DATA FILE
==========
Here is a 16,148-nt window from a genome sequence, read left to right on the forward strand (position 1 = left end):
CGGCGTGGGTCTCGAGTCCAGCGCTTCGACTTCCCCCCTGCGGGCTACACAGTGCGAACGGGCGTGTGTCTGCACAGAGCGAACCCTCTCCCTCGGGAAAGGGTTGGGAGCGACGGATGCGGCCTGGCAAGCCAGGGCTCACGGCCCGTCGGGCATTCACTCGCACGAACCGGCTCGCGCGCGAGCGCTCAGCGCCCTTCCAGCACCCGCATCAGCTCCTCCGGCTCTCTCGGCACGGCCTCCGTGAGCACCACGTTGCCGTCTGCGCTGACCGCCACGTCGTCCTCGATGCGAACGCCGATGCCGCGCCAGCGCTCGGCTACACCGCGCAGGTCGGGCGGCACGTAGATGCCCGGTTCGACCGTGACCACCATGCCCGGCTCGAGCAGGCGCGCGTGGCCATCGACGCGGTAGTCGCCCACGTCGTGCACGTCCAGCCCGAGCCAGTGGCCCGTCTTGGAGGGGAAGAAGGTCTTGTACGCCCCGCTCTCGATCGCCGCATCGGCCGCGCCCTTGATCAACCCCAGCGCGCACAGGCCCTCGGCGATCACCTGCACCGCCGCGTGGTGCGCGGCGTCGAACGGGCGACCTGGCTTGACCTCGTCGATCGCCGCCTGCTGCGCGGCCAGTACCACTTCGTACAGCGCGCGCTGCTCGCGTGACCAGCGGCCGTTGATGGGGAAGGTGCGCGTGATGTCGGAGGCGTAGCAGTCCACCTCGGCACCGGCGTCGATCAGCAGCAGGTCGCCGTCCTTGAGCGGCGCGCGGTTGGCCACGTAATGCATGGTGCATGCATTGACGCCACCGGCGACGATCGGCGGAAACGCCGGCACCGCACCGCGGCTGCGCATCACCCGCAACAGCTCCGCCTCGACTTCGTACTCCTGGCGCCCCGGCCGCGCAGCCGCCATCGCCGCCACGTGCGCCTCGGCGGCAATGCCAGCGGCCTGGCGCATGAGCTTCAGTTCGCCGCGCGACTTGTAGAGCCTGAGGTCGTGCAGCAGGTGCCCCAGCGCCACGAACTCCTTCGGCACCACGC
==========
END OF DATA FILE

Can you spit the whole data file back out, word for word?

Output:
Here is a 16,148-nt window from a genome sequence, read left to right on the forward strand (position 1 = left end):
CGGCGTGGGTCTCGAGTCCAGCGCTTCGACTTCCCCCCTGCGGGCTACACAGTGCGAACGGGCGTGTGTCTGCACAGAGCGAACCCTCTCCCTCGGGAAAGGGTTGGGAGCGACGGATGCGGCCTGGCAAGCCAGGGCTCACGGCCCGTCGGGCATTCACTCGCACGAACCGGCTCGCGCGCGAGCGCTCAGCGCCCTTCCAGCACCCGCATCAGCTCCTCCGGCTCTCTCGGCACGGCCTCCGTGAGCACCACGTTGCCGTCTGCGCTGACCGCCACGTCGTCCTCGATGCGAACGCCGATGCCGCGCCAGCGCTCGGCTACACCGCGCAGGTCGGGCGGCACGTAGATGCCCGGTTCGACCGTGACCACCATGCCCGGCTCGAGCAGGCGCGCGTGGCCATCGACGCGGTAGTCGCCCACGTCGTGCACGTCCAGCCCGAGCCAGTGGCCCGTCTTGGAGGGGAAGAAGGTCTTGTACGCCCCGCTCTCGATCGCCGCATCGGCCGCGCCCTTGATCAACCCCAGCGCGCACAGGCCCTCGGCGATCACCTGCACCGCCGCGTGGTGCGCGGCGTCGAACGGGCGACCTGGCTTGACCTCGTCGATCGCCGCCTGCTGCGCGGCCAGTACCACTTCGTACAGCGCGCGCTGCTCGCGTGACCAGCGGCCGTTGATGGGGAAGGTGCGCGTGATGTCGGAGGCGTAGCAGTCCACCTCGGCACCGGCGTCGATCAGCAGCAGGTCGCCGTCCTTGAGCGGCGCGCGGTTGGCCACGTAATGCATGGTGCATGCATTGACGCCACCGGCGACGATCGGCGGAAACGCCGGCACCGCACCGCGGCTGCGCATCACCCGCAACAGCTCCGCCTCGACTTCGTACTCCTGGCGCCCCGGCCGCGCAGCCGCCATCGCCGCCACGTGCGCCTCGGCGGCAATGCCAGCGGCCTGGCGCATGAGCTTCAGTTCGCCGCGCGACTTGTAGAGCCTGAGGTCGTGCAGCAGGTGCCCCAGCGCCACGAACTCCTTCGGCACCACGC